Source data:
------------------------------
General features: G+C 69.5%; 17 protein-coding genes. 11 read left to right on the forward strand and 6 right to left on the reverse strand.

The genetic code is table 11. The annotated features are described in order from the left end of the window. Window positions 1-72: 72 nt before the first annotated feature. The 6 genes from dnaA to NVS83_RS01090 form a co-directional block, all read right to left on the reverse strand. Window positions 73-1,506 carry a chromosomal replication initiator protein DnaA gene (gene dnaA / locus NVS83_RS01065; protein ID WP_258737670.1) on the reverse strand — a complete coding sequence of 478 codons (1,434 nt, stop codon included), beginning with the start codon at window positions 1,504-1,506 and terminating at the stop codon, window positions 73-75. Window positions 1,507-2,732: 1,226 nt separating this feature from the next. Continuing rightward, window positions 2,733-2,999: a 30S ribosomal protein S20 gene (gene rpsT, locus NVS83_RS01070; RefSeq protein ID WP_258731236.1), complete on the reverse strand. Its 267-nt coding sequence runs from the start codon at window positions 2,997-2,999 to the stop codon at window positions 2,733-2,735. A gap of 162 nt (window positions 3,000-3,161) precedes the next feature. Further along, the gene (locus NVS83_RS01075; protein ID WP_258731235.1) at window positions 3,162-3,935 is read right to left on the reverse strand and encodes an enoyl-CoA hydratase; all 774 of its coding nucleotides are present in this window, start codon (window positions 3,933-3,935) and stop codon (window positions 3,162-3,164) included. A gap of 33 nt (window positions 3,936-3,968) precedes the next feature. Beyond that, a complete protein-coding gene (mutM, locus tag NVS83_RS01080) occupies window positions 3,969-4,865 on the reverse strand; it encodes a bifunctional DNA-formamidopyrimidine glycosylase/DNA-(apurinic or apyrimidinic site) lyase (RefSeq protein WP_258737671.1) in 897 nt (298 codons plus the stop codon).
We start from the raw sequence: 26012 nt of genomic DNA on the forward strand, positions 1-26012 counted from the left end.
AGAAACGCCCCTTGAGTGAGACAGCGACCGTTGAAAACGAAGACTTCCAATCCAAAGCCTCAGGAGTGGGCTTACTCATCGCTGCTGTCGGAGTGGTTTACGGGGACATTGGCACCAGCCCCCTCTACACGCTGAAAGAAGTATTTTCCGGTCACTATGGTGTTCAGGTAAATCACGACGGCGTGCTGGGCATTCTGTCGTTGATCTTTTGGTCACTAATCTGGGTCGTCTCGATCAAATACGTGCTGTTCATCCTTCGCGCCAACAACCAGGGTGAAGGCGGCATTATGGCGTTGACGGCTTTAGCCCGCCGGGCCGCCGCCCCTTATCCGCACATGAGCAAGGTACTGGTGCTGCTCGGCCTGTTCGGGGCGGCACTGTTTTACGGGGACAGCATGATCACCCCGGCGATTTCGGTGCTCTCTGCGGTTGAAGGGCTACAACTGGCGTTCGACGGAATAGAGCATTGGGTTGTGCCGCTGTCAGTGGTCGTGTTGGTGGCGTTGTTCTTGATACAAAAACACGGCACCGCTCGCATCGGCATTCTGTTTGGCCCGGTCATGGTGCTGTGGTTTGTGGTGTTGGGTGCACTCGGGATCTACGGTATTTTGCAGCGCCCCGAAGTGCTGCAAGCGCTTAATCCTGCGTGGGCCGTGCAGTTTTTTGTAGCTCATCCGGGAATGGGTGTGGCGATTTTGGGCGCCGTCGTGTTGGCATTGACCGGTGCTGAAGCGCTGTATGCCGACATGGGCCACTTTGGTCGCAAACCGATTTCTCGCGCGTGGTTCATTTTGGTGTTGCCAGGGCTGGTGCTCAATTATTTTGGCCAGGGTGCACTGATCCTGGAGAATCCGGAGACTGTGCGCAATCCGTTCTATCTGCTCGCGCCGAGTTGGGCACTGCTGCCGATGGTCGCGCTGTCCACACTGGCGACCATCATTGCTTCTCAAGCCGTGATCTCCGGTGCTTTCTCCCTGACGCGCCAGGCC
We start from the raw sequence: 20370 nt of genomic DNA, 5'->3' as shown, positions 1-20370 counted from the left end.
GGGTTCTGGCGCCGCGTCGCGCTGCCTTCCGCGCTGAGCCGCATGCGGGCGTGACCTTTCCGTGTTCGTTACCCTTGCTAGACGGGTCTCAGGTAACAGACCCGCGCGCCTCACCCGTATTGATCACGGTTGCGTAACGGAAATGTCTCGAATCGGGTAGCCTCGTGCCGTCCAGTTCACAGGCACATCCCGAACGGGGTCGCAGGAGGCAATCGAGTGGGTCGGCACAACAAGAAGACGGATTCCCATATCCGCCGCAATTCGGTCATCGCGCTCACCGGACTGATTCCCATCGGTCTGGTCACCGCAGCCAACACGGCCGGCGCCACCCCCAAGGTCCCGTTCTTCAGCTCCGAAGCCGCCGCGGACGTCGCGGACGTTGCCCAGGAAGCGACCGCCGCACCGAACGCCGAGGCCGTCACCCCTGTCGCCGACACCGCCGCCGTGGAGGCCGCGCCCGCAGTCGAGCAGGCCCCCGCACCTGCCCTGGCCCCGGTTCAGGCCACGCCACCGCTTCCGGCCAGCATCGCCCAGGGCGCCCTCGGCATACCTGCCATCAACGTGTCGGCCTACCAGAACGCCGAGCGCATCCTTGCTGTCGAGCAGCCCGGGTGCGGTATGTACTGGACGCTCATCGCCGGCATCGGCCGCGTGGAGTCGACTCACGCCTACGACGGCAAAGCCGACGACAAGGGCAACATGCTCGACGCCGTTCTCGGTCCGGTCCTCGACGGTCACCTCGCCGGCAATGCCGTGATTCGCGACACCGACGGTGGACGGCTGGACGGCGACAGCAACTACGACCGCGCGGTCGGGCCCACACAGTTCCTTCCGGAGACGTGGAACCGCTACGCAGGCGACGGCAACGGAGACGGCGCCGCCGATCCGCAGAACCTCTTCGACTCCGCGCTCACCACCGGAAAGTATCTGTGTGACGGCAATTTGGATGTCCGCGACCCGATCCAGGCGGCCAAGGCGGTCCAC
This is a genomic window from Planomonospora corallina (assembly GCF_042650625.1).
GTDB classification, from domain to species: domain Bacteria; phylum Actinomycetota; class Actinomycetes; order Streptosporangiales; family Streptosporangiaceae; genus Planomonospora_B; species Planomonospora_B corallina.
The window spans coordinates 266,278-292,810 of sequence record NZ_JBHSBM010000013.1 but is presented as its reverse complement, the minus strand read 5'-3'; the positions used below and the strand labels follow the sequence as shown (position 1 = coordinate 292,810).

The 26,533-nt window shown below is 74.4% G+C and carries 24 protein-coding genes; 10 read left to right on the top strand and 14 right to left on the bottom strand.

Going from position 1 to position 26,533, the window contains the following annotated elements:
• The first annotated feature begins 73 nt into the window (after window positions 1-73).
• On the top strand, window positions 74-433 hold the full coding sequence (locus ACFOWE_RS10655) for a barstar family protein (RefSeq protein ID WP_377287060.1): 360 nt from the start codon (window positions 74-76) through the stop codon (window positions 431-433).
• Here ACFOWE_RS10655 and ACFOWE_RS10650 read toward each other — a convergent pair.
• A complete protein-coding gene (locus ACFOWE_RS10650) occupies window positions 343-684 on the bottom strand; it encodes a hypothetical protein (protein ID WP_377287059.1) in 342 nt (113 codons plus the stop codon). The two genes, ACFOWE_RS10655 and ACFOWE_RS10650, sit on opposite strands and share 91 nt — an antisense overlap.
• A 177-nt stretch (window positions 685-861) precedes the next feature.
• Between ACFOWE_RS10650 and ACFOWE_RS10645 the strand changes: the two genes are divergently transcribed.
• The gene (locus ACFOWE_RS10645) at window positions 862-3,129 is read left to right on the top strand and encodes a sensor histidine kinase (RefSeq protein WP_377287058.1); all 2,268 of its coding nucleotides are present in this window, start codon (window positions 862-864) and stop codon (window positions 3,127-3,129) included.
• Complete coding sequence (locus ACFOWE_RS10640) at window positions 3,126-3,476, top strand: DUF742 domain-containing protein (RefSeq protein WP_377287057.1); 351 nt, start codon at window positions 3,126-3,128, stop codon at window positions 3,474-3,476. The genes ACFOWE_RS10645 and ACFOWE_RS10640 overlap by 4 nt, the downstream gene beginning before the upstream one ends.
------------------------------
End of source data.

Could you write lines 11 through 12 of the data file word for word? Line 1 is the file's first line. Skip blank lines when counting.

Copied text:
Going from position 1 to position 26,533, the window contains the following annotated elements:
• The first annotated feature begins 73 nt into the window (after window positions 1-73).